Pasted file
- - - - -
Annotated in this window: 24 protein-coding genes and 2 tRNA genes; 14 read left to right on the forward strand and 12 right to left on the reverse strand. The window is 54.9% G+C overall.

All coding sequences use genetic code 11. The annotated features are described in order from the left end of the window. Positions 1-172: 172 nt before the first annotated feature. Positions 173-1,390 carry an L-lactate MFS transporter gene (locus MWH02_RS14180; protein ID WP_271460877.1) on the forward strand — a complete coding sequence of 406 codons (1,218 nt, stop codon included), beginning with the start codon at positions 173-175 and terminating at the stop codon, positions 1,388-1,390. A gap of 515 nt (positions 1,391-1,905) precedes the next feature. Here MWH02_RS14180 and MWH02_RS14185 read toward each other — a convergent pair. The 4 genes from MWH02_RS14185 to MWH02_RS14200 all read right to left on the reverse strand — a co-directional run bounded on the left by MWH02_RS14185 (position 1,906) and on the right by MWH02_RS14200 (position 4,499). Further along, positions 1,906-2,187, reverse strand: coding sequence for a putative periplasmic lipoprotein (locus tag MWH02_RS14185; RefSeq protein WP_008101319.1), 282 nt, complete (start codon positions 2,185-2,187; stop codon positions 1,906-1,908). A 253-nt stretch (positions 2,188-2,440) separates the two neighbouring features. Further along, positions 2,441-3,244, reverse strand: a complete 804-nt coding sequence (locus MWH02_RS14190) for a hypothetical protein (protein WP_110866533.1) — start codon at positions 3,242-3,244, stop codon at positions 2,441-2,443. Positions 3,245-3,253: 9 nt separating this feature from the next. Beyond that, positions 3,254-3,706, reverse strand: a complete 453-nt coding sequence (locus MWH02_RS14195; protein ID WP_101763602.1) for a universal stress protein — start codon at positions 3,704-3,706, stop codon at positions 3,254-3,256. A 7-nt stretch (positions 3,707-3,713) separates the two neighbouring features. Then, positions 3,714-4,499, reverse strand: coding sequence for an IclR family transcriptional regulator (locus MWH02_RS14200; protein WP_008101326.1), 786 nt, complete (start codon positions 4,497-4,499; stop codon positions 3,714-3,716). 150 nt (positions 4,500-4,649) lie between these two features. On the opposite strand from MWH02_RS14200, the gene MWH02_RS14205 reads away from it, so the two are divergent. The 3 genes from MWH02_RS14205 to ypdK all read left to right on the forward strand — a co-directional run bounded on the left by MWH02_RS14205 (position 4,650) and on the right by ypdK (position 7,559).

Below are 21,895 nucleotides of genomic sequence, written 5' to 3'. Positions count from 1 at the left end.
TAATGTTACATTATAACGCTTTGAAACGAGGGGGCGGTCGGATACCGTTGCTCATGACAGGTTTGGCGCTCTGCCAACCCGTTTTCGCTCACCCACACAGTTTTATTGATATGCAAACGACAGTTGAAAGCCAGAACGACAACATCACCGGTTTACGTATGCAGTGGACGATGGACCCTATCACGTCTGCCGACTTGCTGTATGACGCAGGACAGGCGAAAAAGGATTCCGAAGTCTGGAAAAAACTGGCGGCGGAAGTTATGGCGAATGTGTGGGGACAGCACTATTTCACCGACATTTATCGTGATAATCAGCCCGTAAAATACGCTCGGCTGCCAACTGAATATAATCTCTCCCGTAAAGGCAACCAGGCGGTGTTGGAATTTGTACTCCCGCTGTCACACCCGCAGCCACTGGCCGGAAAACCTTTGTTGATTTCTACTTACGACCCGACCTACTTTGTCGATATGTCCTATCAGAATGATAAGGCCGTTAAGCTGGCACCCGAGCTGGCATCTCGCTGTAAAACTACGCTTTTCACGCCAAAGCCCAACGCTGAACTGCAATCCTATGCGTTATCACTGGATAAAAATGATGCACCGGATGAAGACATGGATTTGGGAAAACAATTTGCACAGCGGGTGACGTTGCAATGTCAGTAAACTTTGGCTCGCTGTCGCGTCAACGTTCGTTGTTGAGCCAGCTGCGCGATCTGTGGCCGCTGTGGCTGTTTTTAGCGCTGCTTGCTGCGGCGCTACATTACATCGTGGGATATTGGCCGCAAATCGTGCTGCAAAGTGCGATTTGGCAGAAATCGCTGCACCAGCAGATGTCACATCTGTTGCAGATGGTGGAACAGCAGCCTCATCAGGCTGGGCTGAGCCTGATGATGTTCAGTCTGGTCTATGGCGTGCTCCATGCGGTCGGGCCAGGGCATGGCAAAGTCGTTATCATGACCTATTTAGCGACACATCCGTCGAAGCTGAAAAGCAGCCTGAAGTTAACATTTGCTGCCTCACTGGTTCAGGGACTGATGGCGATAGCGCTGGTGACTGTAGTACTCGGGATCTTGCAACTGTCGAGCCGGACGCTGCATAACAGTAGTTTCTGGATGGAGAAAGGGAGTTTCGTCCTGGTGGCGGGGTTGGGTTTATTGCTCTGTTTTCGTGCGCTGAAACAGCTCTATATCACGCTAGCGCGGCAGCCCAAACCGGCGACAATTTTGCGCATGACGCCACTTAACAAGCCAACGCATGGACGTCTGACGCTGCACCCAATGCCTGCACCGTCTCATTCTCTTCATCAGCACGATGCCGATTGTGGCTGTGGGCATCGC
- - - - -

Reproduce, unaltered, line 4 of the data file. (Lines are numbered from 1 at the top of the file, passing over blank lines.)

TAATGTTACATTATAACGCTTTGAAACGAGGGGGCGGTCGGATACCGTTGCTCATGACAGGTTTGGCGCTCTGCCAACCCGTTTTCGCTCACCCACACAGTTTTATTGATATGCAAACGACAGTTGAAAGCCAGAACGACAACATCACCGGTTTACGTATGCAGTGGACGATGGACCCTATCACGTCTGCCGACTTGCTGTATGACGCAGGACAGGCGAAAAAGGATTCCGAAGTCTGGAAAAAACTGGCGGCGGAAGTTATGGCGAATGTGTGGGGACAGCACTATTTCACCGACATTTATCGTGATAATCAGCCCGTAAAATACGCTCGGCTGCCAACTGAATATAATCTCTCCCGTAAAGGCAACCAGGCGGTGTTGGAATTTGTACTCCCGCTGTCACACCCGCAGCCACTGGCCGGAAAACCTTTGTTGATTTCTACTTACGACCCGACCTACTTTGTCGATATGTCCTATCAGAATGATAAGGCCGTTAAGCTGGCACCCGAGCTGGCATCTCGCTGTAAAACTACGCTTTTCACGCCAAAGCCCAACGCTGAACTGCAATCCTATGCGTTATCACTGGATAAAAATGATGCACCGGATGAAGACATGGATTTGGGAAAACAATTTGCACAGCGGGTGACGTTGCAATGTCAGTAAACTTTGGCTCGCTGTCGCGTCAACGTTCGTTGTTGAGCCAGCTGCGCGATCTGTGGCCGCTGTGGCTGTTTTTAGCGCTGCTTGCTGCGGCGCTACATTACATCGTGGGATATTGGCCGCAAATCGTGCTGCAAAGTGCGATTTGGCAGAAATCGCTGCACCAGCAGATGTCACATCTGTTGCAGATGGTGGAACAGCAGCCTCATCAGGCTGGGCTGAGCCTGATGATGTTCAGTCTGGTCTATGGCGTGCTCCATGCGGTCGGGCCAGGGCATGGCAAAGTCGTTATCATGACCTATTTAGCGACACATCCGTCGAAGCTGAAAAGCAGCCTGAAGTTAACATTTGCTGCCTCACTGGTTCAGGGACTGATGGCGATAGCGCTGGTGACTGTAGTACTCGGGATCTTGCAACTGTCGAGCCGGACGCTGCATAACAGTAGTTTCTGGATGGAGAAAGGGAGTTTCGTCCTGGTGGCGGGGTTGGGTTTATTGCTCTGTTTTCGTGCGCTGAAACAGCTCTATATCACGCTAGCGCGGCAGCCCAAACCGGCGACAATTTTGCGCATGACGCCACTTAACAAGCCAACGCATGGACGTCTGACGCTGCACCCAATGCCTGCACCGTCTCATTCTCTTCATCAGCACGATGCCGATTGTGGCTGTGGGCATCGC